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Alex Weyand

Sport: Football & Wrestling

Born: January 10, 1892

Died: May 10, 1982

Town: Jersey City

Alexander Mathias Weyand was born January 10, 1892 in Jersey City. Muscular, tall and athletic, he did not participate in sports at Dickinson High School in order to focus on his studies. His goal was to be accepted to West Point. After an additional year at a prep school, Alex entered the U.S. Military—where he was immediately recruited for the powerhouse football team. A teammate, Dwight Eisenhower, nicknamed him Babe…and it stuck.

Alex played tackle on both sides of the ball. At 6’2 and 200-plus pounds he was a handful. As a junior in 1913, he earned second-team status on Walter Camp’s All-America team. Army lost just once, to Notre Dame, finishing 8–1. In 1914, Army avenged the loss, drubbing the Irish 20–7, and completing its nine-game schedule without a defeat. Alex played a fifth season in 1915 as team captain and earned All-America recognition for the third year in a row.

By then, Alex was one of West Point’s most celebrated all-around athletes. He was school wrestling champion three times, and was a standout in hockey, basketball, boxing, fencing and swimming. He also lettered in track & field. After graduating in 1916, Alex was assigned to an army unit on the Texas-Mexico border, where he pursued Mexican bandits. He went to France when America entered World War I and was wounded in battle, WeyandBooksuffering sever hearing loss. He received a Purple Heart and Silver Star for gallantry. He received a battlefield promotion to major and became a battalion commander before the armistice in 1918.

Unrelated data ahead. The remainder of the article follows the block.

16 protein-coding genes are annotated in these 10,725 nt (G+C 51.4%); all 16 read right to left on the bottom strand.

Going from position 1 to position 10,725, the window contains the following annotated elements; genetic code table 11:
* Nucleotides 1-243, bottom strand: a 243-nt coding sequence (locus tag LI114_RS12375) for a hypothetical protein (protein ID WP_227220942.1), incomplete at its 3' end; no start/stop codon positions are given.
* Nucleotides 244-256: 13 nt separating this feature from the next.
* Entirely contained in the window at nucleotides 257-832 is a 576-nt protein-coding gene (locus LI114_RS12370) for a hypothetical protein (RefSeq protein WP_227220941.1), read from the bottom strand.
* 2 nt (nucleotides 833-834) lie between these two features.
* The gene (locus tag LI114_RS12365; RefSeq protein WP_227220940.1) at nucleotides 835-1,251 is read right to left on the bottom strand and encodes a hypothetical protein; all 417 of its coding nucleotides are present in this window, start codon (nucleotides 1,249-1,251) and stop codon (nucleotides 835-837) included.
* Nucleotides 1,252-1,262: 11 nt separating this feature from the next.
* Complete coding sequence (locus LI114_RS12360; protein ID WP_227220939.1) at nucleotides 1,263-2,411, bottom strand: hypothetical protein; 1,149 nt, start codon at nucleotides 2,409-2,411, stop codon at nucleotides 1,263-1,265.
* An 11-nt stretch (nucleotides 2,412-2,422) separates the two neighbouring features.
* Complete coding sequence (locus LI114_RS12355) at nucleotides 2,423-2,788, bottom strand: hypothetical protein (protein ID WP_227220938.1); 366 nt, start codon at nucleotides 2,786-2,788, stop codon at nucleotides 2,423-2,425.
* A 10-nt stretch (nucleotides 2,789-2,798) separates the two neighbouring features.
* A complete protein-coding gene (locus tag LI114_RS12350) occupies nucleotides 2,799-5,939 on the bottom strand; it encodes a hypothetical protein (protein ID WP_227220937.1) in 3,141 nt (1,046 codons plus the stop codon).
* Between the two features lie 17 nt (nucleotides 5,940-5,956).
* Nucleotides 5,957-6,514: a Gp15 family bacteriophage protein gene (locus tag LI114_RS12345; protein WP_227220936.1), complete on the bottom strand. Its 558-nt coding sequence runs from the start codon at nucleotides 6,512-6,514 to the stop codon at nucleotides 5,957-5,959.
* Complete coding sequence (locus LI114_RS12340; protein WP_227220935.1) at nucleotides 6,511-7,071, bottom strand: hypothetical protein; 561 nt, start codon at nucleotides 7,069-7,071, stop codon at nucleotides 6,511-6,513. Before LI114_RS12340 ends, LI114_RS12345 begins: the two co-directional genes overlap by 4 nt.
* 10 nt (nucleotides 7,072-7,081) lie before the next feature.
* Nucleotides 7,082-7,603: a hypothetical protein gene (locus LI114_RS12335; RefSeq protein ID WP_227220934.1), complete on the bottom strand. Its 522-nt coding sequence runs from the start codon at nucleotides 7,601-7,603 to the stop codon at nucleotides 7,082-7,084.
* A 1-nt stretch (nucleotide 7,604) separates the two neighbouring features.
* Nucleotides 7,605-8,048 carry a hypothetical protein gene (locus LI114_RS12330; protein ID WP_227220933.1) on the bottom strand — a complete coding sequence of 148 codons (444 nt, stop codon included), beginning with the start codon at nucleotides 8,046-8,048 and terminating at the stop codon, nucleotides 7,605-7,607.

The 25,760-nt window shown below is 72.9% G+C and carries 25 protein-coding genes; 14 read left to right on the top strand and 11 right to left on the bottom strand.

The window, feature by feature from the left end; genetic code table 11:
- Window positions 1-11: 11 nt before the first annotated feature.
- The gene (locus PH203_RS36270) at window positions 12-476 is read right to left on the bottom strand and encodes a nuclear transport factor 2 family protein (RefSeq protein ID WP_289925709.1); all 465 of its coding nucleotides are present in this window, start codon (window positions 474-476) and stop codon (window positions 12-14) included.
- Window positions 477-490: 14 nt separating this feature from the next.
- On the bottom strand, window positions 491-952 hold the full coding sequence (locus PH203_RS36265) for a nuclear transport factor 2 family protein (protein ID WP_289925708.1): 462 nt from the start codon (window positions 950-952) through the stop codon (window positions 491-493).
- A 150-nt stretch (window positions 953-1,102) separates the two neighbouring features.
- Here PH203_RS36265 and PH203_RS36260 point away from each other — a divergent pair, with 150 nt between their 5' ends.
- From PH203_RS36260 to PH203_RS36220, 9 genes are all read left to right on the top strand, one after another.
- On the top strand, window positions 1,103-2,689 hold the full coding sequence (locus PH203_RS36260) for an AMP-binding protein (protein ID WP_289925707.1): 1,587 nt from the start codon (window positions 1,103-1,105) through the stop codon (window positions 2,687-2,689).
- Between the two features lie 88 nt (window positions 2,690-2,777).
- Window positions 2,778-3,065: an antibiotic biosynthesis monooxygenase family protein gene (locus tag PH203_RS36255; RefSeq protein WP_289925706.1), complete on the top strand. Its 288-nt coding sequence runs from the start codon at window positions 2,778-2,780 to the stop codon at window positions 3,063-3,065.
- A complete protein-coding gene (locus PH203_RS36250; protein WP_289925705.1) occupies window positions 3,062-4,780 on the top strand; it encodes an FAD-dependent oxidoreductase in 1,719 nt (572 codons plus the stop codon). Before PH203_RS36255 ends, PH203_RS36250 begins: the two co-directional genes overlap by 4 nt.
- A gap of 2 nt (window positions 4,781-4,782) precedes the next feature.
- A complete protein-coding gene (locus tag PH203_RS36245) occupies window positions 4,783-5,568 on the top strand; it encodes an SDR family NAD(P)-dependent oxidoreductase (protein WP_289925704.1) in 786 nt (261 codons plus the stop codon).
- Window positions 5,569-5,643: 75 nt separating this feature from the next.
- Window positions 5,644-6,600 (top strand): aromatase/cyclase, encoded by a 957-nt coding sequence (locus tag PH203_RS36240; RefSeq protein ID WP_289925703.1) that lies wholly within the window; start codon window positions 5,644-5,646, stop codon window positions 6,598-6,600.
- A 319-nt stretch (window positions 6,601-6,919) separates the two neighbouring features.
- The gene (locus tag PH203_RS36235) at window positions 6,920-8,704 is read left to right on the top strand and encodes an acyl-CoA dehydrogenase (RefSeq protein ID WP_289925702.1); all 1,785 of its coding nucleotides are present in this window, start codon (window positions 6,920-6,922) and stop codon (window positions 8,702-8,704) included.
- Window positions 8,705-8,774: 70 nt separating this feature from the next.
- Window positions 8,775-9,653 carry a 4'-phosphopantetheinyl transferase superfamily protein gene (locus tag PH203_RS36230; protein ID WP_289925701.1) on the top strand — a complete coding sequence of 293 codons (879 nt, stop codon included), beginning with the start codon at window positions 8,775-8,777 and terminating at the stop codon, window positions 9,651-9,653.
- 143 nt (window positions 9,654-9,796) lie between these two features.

While overseas, Alex won the All-Service wrestling title, and joined the 1920 Olympic squad in Belgium. He and Ed Willkie wrestled as Greco-Roman heavyweights and were overwhelmed by their European opponents. Willkie was the brother of future presidential candidate, Wendell Willkie, and a longtime opponent of Alex’s as an All-American lineman for the Naval Academy. In 1926, Alex authored a treatise on football entitled American Football: Its History and Development.

Alex attained the rank of colonel and served in Europe during World War II. His hearing issues kept him out of combat, and he ultimately ended up back in the States as commander of a POW camp in Utah. He retired in 1946 and returned to writing books on sports. He wrote about the Olympics, the history of basketball and lacrosse, and produced two more books on football—all of which were extremely popular. He also wrote for sports and military magazines.

In 1974, Alex was inducted into the College Football Hall of Fame. He lived in Long Island for many years and passed away there in 1982 at the age of 90. He is buried at West Point.


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